More flu shots will be produced this upcoming influenza season, as health officials are urging every American to get the vaccine though the strain of flu remains unchanged since the 2010 to 2011 flu season.
The U.S. Centers for Disease Control and Prevention on Thursday once again recommended that everyone over the age of 6 months get the flu shot, even if they got it last year.
Annual vaccination is recommended including people who were vaccinated last year, said Dr. Carolyn Bridges, associate director for adult immunization, Immunization Services Division in our National Center for Immunization and Respiratory Diseases during a telebriefing on Thursday.
She said this is because levels of protective antibodies against influenza viruses decline over the course of the year, particularly in elderly and people with compromised immune systems, and other people who may be susceptible to complications of flu.
So even people that got a flu vaccine last year should get vaccinated again this year to ensure that they are optimally protected, Bridges said.
This year's vaccine protects against H1N1, or swine flu, and two other flu strains namely H3N2 and influenza B.
CDC anticipates that an estimated 166 million doses of the flu vaccine will be produced this year, which is more than the 157 million doses distributed last year.
The influenza vaccination of health-care personnel has increased slowly over the past decade, Bridges said, adding that for this past season it reached 63.5 percent. It was 62 percent last season.
But coverage is well below the healthy people 2020 goal of 90 percent, she added.
Coverage was highest amongst physicians, among health-care personnel who worked in hospital settings, and among those who are 60 years of age and older, Bridges said. Among the 13 percent of surveyed health-care personnel who have reported that their workplace required influenza vaccination, 98 percent were vaccinated.
She added that among the remaining health-care personnel surveyed who didn't report having a workplace requirement, coverage was 58 percent. In the absence of a workplace requirement, higher vaccination coverage was associated with vaccine being offered on site at the workplace, being offered free of charge, and being offered more than one day, she said.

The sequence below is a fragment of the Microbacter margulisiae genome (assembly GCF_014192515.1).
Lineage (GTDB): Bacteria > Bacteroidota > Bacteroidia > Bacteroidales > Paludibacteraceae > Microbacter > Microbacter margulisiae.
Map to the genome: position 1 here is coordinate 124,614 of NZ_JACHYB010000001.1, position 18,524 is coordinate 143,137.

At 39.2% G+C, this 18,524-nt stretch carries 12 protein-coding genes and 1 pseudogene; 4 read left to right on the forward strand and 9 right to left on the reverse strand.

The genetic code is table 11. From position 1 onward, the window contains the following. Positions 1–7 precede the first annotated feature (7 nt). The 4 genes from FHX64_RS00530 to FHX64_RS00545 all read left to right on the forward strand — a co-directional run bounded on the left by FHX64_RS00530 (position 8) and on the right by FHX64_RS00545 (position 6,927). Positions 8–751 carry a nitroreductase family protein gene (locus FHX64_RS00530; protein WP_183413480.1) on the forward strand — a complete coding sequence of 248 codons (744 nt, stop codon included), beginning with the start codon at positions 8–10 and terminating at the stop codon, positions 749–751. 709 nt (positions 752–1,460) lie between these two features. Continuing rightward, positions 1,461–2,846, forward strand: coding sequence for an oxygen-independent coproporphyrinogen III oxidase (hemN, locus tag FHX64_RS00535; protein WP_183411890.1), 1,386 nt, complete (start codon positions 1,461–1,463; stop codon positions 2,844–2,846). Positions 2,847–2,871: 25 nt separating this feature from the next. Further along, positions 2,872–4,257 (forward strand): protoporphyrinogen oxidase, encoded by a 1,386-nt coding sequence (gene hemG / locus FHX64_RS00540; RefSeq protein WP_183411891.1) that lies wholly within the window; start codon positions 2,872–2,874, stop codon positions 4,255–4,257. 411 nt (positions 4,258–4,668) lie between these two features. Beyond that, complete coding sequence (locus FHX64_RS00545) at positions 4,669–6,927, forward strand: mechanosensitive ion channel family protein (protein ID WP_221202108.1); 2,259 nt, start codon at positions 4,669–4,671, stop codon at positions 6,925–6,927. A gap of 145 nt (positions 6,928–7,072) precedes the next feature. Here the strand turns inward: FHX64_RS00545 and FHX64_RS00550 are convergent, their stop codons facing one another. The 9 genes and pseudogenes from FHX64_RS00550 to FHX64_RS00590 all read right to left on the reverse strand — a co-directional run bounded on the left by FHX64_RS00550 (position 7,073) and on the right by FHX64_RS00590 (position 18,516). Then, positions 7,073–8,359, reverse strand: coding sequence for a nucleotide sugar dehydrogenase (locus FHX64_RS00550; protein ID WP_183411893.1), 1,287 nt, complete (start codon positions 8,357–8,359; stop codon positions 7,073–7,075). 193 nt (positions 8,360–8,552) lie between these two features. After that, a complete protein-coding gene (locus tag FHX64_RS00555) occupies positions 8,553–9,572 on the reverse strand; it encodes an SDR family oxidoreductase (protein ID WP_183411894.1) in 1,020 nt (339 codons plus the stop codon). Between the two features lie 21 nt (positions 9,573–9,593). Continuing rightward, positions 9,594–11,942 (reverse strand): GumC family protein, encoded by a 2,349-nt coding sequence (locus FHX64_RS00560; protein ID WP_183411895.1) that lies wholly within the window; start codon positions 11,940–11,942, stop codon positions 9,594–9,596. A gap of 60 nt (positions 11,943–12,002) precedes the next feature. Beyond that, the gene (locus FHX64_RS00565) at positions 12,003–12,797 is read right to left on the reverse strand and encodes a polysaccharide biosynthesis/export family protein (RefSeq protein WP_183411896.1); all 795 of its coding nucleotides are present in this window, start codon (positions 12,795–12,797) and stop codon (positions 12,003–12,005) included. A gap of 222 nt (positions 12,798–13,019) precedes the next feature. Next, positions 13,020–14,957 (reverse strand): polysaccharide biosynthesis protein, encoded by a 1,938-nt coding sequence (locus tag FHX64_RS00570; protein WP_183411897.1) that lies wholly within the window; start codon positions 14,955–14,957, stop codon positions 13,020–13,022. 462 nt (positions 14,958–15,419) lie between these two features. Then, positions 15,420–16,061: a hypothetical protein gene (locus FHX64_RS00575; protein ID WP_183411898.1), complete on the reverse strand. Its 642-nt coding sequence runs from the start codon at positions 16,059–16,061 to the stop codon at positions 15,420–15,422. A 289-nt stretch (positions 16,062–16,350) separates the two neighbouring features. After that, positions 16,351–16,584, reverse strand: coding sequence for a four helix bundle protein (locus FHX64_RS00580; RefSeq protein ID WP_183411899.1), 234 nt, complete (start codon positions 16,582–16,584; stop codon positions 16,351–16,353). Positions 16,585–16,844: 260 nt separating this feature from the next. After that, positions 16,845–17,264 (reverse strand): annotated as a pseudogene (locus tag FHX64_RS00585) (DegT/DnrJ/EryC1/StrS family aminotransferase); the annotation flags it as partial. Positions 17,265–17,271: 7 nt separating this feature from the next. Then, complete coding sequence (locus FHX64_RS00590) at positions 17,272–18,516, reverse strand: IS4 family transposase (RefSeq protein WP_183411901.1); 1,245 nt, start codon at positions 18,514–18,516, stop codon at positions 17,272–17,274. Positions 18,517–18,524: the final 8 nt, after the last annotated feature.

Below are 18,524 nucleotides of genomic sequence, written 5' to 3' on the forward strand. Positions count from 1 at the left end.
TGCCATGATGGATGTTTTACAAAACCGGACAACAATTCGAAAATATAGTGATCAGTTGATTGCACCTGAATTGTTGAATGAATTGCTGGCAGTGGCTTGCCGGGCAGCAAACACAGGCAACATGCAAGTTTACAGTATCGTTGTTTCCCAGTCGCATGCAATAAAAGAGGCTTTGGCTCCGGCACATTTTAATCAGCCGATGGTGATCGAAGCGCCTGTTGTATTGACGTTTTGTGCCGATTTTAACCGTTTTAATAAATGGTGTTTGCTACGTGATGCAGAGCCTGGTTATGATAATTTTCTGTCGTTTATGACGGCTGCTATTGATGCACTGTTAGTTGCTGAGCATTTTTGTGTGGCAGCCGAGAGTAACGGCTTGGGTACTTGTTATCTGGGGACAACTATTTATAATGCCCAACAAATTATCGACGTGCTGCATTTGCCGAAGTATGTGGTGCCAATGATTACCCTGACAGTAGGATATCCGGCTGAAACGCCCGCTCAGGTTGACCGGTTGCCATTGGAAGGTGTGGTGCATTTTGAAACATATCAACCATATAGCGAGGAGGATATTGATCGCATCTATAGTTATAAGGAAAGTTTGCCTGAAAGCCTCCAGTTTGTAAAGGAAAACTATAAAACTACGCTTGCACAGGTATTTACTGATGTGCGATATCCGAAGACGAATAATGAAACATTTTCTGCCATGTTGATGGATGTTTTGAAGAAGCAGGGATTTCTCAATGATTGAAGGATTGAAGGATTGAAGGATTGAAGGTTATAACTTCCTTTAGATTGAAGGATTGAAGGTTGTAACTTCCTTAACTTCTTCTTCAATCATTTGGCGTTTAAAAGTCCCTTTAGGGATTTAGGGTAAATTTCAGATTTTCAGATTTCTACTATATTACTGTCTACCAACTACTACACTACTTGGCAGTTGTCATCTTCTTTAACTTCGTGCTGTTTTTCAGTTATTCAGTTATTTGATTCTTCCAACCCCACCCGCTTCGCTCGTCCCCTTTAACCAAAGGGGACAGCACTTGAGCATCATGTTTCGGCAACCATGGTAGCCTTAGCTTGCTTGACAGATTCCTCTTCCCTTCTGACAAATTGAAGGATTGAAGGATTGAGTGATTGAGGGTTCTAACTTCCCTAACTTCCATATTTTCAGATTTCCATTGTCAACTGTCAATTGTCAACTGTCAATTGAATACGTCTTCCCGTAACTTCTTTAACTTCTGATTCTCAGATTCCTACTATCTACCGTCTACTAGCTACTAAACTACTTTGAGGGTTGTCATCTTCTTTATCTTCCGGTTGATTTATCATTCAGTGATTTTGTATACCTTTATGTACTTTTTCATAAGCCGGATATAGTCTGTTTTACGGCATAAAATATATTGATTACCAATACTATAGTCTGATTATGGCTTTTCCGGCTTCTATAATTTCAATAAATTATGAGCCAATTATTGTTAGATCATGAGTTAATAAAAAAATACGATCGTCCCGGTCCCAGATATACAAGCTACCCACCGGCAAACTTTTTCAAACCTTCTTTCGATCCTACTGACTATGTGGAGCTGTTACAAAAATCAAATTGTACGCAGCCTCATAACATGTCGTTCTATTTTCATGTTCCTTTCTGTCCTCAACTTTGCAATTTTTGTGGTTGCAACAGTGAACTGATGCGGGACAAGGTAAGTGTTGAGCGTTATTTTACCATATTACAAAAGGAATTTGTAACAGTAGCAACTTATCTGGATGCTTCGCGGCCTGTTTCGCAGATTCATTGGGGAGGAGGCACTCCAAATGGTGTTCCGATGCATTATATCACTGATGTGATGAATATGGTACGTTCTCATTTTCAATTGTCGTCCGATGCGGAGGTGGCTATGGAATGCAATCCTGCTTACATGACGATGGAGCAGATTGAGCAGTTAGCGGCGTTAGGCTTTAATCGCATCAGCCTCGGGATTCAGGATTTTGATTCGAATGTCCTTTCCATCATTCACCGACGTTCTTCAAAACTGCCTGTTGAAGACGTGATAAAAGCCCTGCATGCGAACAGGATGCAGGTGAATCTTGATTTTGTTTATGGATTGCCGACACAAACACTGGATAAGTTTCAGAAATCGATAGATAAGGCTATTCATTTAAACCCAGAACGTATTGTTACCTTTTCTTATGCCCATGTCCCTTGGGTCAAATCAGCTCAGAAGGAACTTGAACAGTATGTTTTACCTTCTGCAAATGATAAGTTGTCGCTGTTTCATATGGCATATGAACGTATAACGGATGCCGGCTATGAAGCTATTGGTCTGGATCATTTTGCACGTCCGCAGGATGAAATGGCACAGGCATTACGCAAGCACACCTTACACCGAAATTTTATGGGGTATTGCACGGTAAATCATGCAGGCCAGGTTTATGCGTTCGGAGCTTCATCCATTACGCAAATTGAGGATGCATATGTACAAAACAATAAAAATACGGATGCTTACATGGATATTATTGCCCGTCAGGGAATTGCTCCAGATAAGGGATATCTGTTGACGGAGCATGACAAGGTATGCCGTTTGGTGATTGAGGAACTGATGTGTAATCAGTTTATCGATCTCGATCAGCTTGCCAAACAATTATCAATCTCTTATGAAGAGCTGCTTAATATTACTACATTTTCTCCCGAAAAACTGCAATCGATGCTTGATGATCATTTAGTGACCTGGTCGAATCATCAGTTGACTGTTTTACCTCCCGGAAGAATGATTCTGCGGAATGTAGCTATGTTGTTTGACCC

Offering vaccines in the work site was particularly important; coverage was 66 percent among health-care personnel who were offered vaccine at the workplace versus 38.5 percent among those not offered at the workplace, according to Bridges. And this is among health-care personnel who did not have a workplace requirement. Making vaccination convenient for health-care personnel is a key strategy for raising vaccination rates.
The CDC is also encouraging pregnant women to ensure they get the flu vaccine, as they are known to be at higher risk of severe illness from the flu.
Vaccination during pregnancy has been shown to decrease the risk of illness in the mother as well as to decrease of the risk of influenza and influenza hospitalization in their infants during the first six months of life, Bridges said. This is important because children under 6 months of age are the pediatric group at highest risk of flu-related hospitalization, but they are not old enough to get vaccinated.
The Aug. 18 issue of the CDC's Morbidity and Mortality Weekly Report estimates that the influenza vaccine coverage among pregnant women for the 2010 to 2011and found that 49 percent of pregnant women had received influenza vaccination; 32 percent during pregnancy and 17 percent before pregnancy or after delivery.
The overall coverage of 49 percent was comparable to the coverage for 2009 to 2010 during the pandemic year, Bridges said.